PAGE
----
Saturday, February 12, 2011

Obama housing plan to end Fannie, Freddie - The Hill's On The Money

Obama housing plan to end Fannie, Freddie - The Hill's On The Money: "Under the administration's plan, there would be no future Fannie and Freddie providing broad, full guarantees in the housing market, according to senior administration officials.

While the administration's report calls for the winding down of Fannie and Freddie, it does not reach a single conclusion as to what the housing market should look like at the end of the transition. Rather, it provides three options, with varying roles for the government to play.
I notice once again that the Obama administration is big on proposing sweeping changes to huge sectors of the economy, but small on saying exactly how they expect it to be done. Same thing with health care reform--they left it up to Congress. The House passed one version, the Senate passed a different one, and then when Scott Brown got elected and the Democrats lost their filibuster-proof majority in the Senate, they passed up conference committee entirely and had the House ram through the flawed Senate bill (it doesn't even have a severability clause). Now, here they go with this huge plan to "wind down" Fannie and Freddie, but there is a menu of approaches for doing it. Somebody else is supposed to take responsibility for deciding how this can be done.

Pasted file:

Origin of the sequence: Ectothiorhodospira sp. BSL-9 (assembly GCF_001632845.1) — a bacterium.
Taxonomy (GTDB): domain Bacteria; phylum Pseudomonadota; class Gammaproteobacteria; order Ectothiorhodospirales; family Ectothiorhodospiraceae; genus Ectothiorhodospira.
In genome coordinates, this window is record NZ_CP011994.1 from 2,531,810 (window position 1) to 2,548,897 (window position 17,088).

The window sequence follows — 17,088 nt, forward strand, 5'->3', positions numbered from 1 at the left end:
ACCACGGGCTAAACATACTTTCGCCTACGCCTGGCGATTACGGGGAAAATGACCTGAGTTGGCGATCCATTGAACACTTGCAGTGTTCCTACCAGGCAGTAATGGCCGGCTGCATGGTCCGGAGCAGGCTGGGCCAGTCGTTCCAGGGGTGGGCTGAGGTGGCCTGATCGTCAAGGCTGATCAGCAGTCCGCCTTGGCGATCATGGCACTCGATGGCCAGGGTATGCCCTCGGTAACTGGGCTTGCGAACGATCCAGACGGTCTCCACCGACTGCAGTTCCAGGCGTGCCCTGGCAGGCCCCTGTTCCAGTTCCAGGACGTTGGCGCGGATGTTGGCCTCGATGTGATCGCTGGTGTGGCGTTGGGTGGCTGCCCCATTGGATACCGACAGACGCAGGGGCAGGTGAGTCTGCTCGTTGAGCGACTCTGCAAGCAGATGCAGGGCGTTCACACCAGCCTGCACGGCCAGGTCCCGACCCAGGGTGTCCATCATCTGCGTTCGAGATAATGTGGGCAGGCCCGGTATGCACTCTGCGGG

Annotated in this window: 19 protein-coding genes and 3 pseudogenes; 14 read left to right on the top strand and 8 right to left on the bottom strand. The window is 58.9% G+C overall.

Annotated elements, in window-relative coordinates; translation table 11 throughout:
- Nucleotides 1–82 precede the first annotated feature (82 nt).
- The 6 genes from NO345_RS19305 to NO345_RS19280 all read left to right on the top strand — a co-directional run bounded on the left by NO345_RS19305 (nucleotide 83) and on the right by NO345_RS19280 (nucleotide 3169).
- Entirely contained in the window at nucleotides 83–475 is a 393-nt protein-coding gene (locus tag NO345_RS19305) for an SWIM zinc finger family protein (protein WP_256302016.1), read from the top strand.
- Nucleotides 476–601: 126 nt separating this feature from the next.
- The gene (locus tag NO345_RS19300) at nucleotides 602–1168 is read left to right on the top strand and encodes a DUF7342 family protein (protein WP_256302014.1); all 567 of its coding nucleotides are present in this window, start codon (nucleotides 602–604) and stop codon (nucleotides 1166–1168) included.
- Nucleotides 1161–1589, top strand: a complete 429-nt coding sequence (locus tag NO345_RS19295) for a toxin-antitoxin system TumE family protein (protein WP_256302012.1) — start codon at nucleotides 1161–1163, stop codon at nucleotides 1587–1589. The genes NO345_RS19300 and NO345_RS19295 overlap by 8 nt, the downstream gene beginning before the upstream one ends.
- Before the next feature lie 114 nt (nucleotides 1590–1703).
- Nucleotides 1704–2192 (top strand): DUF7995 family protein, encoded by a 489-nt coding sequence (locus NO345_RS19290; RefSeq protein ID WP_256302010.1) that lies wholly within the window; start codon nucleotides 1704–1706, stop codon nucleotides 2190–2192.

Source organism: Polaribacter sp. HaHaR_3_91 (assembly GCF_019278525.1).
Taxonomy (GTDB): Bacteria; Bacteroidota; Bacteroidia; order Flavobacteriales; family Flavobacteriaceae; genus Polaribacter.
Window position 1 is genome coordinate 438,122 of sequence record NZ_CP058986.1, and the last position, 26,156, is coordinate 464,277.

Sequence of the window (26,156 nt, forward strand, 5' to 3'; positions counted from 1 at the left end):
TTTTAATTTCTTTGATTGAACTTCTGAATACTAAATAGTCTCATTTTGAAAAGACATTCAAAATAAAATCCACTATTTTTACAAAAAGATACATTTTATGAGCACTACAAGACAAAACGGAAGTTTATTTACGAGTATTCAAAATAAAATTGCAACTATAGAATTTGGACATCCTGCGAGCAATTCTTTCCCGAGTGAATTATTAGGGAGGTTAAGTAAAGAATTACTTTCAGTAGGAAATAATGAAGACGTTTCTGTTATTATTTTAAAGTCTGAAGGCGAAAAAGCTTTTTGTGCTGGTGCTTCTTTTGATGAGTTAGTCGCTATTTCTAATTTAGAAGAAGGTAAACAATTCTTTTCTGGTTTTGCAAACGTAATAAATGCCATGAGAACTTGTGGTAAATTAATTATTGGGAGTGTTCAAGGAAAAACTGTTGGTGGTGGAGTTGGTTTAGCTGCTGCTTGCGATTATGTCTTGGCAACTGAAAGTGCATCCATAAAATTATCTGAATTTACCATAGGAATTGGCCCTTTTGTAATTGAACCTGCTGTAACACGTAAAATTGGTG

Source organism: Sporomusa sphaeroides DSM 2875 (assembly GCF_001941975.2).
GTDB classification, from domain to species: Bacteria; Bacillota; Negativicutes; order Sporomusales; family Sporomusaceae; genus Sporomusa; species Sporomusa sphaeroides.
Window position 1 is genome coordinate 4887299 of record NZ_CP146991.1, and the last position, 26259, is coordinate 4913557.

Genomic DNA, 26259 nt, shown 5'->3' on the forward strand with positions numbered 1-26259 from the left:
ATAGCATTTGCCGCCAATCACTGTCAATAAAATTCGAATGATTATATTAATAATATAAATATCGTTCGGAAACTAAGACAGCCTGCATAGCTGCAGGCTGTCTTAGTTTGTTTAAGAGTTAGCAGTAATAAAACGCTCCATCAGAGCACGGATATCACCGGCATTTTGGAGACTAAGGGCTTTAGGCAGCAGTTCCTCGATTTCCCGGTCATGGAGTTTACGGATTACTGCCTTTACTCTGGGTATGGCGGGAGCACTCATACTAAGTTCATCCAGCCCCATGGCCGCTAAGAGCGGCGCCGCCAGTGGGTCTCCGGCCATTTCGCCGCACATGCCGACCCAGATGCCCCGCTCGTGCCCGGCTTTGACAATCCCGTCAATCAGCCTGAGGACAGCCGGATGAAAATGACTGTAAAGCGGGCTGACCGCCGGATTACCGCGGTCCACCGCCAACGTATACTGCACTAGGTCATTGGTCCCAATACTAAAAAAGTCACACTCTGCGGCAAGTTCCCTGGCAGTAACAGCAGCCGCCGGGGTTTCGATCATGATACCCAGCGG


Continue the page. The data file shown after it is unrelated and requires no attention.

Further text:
And how about that great mortgage reformation plan the Administration came up with that didn't work?

Geithner's casual la-de-da attitude toward this is typical of him.

If I made major decisions this way, people would say I was nuts. If you decide to do something, the "how" is everything. It isn't an afterthought. If you have decided to do away with the current massive federal government role in the housing market, you need first to know exactly HOW you are going to do it. If there isn't a clear "how," then it is time to go back to the drawing board--not to start the process of change.

This is like having a surgeon who says, "I am going to do an operation on you that has never been done before. We have come up with three different ways to do it. We will start the operation, and then I will let the surgical team decide which one of them to use." Wouldn't you suspect that the surgeon actually doesn't know how to do this at all? And that maybe the whole thing will result in muddling through and maybe causing a disaster?

1 comment:

Anonymous said...

The implication is the private sector will figure it out and that's not the government's job.